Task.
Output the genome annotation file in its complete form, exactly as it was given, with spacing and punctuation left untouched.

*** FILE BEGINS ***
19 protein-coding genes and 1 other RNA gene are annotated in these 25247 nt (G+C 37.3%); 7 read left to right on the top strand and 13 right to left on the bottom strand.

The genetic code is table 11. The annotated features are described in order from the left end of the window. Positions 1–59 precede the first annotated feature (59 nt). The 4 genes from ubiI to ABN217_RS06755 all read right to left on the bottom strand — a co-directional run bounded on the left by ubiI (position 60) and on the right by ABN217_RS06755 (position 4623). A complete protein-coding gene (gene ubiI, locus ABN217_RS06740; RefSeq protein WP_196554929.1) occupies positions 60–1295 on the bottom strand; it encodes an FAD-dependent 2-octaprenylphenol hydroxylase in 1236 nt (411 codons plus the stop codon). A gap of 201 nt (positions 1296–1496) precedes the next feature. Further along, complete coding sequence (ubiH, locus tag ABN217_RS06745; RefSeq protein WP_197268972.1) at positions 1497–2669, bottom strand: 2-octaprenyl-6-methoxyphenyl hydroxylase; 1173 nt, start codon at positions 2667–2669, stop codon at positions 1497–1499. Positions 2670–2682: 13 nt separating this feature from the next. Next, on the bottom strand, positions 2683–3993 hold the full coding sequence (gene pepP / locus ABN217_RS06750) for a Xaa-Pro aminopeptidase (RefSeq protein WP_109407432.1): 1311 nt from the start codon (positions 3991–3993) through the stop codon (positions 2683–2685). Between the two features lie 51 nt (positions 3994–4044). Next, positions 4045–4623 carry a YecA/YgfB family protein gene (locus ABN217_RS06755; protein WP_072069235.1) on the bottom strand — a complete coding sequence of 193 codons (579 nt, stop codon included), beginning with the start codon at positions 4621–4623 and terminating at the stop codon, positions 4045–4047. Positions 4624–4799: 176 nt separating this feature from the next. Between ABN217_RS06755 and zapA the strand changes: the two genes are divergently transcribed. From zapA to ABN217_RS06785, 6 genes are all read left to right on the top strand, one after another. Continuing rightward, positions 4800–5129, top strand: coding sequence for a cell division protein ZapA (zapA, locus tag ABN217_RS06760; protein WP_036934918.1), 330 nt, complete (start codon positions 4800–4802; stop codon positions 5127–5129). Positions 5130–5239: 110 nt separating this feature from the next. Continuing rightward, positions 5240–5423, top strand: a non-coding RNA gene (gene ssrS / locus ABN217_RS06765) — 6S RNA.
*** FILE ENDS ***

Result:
19 protein-coding genes and 1 other RNA gene are annotated in these 25247 nt (G+C 37.3%); 7 read left to right on the top strand and 13 right to left on the bottom strand.

The genetic code is table 11. The annotated features are described in order from the left end of the window. Positions 1–59 precede the first annotated feature (59 nt). The 4 genes from ubiI to ABN217_RS06755 all read right to left on the bottom strand — a co-directional run bounded on the left by ubiI (position 60) and on the right by ABN217_RS06755 (position 4623). A complete protein-coding gene (gene ubiI, locus ABN217_RS06740; RefSeq protein WP_196554929.1) occupies positions 60–1295 on the bottom strand; it encodes an FAD-dependent 2-octaprenylphenol hydroxylase in 1236 nt (411 codons plus the stop codon). A gap of 201 nt (positions 1296–1496) precedes the next feature. Further along, complete coding sequence (ubiH, locus tag ABN217_RS06745; RefSeq protein WP_197268972.1) at positions 1497–2669, bottom strand: 2-octaprenyl-6-methoxyphenyl hydroxylase; 1173 nt, start codon at positions 2667–2669, stop codon at positions 1497–1499. Positions 2670–2682: 13 nt separating this feature from the next. Next, on the bottom strand, positions 2683–3993 hold the full coding sequence (gene pepP / locus ABN217_RS06750) for a Xaa-Pro aminopeptidase (RefSeq protein WP_109407432.1): 1311 nt from the start codon (positions 3991–3993) through the stop codon (positions 2683–2685). Between the two features lie 51 nt (positions 3994–4044). Next, positions 4045–4623 carry a YecA/YgfB family protein gene (locus ABN217_RS06755; protein WP_072069235.1) on the bottom strand — a complete coding sequence of 193 codons (579 nt, stop codon included), beginning with the start codon at positions 4621–4623 and terminating at the stop codon, positions 4045–4047. Positions 4624–4799: 176 nt separating this feature from the next. Between ABN217_RS06755 and zapA the strand changes: the two genes are divergently transcribed. From zapA to ABN217_RS06785, 6 genes are all read left to right on the top strand, one after another. Continuing rightward, positions 4800–5129, top strand: coding sequence for a cell division protein ZapA (zapA, locus tag ABN217_RS06760; protein WP_036934918.1), 330 nt, complete (start codon positions 4800–4802; stop codon positions 5127–5129). Positions 5130–5239: 110 nt separating this feature from the next. Continuing rightward, positions 5240–5423, top strand: a non-coding RNA gene (gene ssrS / locus ABN217_RS06765) — 6S RNA.